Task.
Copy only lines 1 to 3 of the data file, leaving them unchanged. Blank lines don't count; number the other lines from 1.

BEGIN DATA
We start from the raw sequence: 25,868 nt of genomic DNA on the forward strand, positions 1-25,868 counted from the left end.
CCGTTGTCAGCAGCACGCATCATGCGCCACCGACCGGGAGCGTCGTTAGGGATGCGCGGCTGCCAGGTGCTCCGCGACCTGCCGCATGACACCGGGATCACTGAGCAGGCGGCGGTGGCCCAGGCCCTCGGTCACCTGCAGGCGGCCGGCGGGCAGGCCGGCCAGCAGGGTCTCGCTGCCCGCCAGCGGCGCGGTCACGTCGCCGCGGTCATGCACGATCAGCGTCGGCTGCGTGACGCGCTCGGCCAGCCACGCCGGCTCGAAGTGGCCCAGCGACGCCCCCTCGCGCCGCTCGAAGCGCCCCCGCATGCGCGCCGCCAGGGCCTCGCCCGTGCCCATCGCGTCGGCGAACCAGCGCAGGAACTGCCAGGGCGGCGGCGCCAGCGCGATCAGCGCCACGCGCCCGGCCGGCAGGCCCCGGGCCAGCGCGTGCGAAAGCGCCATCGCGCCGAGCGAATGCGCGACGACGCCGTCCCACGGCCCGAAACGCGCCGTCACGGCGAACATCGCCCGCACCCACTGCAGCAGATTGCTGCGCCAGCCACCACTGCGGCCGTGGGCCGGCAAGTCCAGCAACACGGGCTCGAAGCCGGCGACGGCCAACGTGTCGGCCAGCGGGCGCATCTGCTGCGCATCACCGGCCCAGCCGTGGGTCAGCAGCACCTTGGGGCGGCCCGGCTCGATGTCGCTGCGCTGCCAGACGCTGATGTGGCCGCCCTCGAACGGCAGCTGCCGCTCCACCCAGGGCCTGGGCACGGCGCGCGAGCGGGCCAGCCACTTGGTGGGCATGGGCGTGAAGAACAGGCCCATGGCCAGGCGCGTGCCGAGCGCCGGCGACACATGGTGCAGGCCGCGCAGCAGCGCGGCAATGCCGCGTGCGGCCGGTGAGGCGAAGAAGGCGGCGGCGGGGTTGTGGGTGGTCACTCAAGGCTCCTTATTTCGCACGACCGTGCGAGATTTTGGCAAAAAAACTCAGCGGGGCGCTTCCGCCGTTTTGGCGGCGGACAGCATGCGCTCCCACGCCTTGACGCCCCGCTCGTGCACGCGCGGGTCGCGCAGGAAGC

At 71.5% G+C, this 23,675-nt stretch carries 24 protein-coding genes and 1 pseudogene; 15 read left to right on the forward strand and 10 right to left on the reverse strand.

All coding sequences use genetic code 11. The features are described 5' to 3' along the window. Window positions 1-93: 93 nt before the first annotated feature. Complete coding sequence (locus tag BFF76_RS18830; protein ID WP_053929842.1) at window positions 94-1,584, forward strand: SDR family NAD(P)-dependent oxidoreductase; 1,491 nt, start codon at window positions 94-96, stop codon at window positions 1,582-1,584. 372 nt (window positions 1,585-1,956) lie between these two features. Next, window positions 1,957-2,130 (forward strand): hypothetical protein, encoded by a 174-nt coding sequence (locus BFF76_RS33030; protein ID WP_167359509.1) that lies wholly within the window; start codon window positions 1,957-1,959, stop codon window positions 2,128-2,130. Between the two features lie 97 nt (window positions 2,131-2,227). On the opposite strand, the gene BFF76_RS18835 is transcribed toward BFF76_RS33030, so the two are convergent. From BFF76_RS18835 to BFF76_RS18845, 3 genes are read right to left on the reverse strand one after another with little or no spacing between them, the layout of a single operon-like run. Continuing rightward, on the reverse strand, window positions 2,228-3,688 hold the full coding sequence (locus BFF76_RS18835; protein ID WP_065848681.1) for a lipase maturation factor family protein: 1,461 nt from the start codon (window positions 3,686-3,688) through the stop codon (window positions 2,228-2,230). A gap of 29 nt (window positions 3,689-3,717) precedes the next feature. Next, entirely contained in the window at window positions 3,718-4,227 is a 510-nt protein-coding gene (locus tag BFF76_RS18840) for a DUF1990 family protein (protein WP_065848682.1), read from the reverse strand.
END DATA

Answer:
We start from the raw sequence: 25,868 nt of genomic DNA on the forward strand, positions 1-25,868 counted from the left end.
CCGTTGTCAGCAGCACGCATCATGCGCCACCGACCGGGAGCGTCGTTAGGGATGCGCGGCTGCCAGGTGCTCCGCGACCTGCCGCATGACACCGGGATCACTGAGCAGGCGGCGGTGGCCCAGGCCCTCGGTCACCTGCAGGCGGCCGGCGGGCAGGCCGGCCAGCAGGGTCTCGCTGCCCGCCAGCGGCGCGGTCACGTCGCCGCGGTCATGCACGATCAGCGTCGGCTGCGTGACGCGCTCGGCCAGCCACGCCGGCTCGAAGTGGCCCAGCGACGCCCCCTCGCGCCGCTCGAAGCGCCCCCGCATGCGCGCCGCCAGGGCCTCGCCCGTGCCCATCGCGTCGGCGAACCAGCGCAGGAACTGCCAGGGCGGCGGCGCCAGCGCGATCAGCGCCACGCGCCCGGCCGGCAGGCCCCGGGCCAGCGCGTGCGAAAGCGCCATCGCGCCGAGCGAATGCGCGACGACGCCGTCCCACGGCCCGAAACGCGCCGTCACGGCGAACATCGCCCGCACCCACTGCAGCAGATTGCTGCGCCAGCCACCACTGCGGCCGTGGGCCGGCAAGTCCAGCAACACGGGCTCGAAGCCGGCGACGGCCAACGTGTCGGCCAGCGGGCGCATCTGCTGCGCATCACCGGCCCAGCCGTGGGTCAGCAGCACCTTGGGGCGGCCCGGCTCGATGTCGCTGCGCTGCCAGACGCTGATGTGGCCGCCCTCGAACGGCAGCTGCCGCTCCACCCAGGGCCTGGGCACGGCGCGCGAGCGGGCCAGCCACTTGGTGGGCATGGGCGTGAAGAACAGGCCCATGGCCAGGCGCGTGCCGAGCGCCGGCGACACATGGTGCAGGCCGCGCAGCAGCGCGGCAATGCCGCGTGCGGCCGGTGAGGCGAAGAAGGCGGCGGCGGGGTTGTGGGTGGTCACTCAAGGCTCCTTATTTCGCACGACCGTGCGAGATTTTGGCAAAAAAACTCAGCGGGGCGCTTCCGCCGTTTTGGCGGCGGACAGCATGCGCTCCCACGCCTTGACGCCCCGCTCGTGCACGCGCGGGTCGCGCAGGAAGC

At 71.5% G+C, this 23,675-nt stretch carries 24 protein-coding genes and 1 pseudogene; 15 read left to right on the forward strand and 10 right to left on the reverse strand.